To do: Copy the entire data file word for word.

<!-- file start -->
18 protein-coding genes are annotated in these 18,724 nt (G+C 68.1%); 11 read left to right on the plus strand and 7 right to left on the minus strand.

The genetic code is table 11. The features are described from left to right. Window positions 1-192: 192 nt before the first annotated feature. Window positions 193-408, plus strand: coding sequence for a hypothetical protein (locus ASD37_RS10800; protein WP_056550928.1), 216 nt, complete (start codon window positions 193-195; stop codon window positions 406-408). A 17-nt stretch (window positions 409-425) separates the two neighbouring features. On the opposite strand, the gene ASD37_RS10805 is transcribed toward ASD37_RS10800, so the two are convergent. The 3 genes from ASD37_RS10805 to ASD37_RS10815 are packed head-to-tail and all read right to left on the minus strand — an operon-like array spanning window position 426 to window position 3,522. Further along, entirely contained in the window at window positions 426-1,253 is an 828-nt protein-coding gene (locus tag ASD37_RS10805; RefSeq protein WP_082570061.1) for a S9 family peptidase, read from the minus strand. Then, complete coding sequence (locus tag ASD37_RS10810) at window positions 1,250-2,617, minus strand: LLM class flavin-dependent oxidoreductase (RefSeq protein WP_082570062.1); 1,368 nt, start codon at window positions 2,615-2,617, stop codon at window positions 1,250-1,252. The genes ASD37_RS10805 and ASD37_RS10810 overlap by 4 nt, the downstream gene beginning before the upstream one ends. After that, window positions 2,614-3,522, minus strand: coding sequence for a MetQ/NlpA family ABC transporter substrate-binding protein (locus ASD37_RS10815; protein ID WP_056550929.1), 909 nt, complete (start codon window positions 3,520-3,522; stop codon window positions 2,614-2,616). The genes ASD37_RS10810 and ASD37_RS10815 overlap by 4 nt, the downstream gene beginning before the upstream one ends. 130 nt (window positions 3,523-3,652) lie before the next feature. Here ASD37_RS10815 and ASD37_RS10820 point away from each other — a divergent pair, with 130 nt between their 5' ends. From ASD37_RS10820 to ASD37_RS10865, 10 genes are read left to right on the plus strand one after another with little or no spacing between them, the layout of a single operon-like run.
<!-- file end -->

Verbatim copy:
18 protein-coding genes are annotated in these 18,724 nt (G+C 68.1%); 11 read left to right on the plus strand and 7 right to left on the minus strand.

The genetic code is table 11. The features are described from left to right. Window positions 1-192: 192 nt before the first annotated feature. Window positions 193-408, plus strand: coding sequence for a hypothetical protein (locus ASD37_RS10800; protein WP_056550928.1), 216 nt, complete (start codon window positions 193-195; stop codon window positions 406-408). A 17-nt stretch (window positions 409-425) separates the two neighbouring features. On the opposite strand, the gene ASD37_RS10805 is transcribed toward ASD37_RS10800, so the two are convergent. The 3 genes from ASD37_RS10805 to ASD37_RS10815 are packed head-to-tail and all read right to left on the minus strand — an operon-like array spanning window position 426 to window position 3,522. Further along, entirely contained in the window at window positions 426-1,253 is an 828-nt protein-coding gene (locus tag ASD37_RS10805; RefSeq protein WP_082570061.1) for a S9 family peptidase, read from the minus strand. Then, complete coding sequence (locus tag ASD37_RS10810) at window positions 1,250-2,617, minus strand: LLM class flavin-dependent oxidoreductase (RefSeq protein WP_082570062.1); 1,368 nt, start codon at window positions 2,615-2,617, stop codon at window positions 1,250-1,252. The genes ASD37_RS10805 and ASD37_RS10810 overlap by 4 nt, the downstream gene beginning before the upstream one ends. After that, window positions 2,614-3,522, minus strand: coding sequence for a MetQ/NlpA family ABC transporter substrate-binding protein (locus ASD37_RS10815; protein ID WP_056550929.1), 909 nt, complete (start codon window positions 3,520-3,522; stop codon window positions 2,614-2,616). The genes ASD37_RS10810 and ASD37_RS10815 overlap by 4 nt, the downstream gene beginning before the upstream one ends. 130 nt (window positions 3,523-3,652) lie before the next feature. Here ASD37_RS10815 and ASD37_RS10820 point away from each other — a divergent pair, with 130 nt between their 5' ends. From ASD37_RS10820 to ASD37_RS10865, 10 genes are read left to right on the plus strand one after another with little or no spacing between them, the layout of a single operon-like run.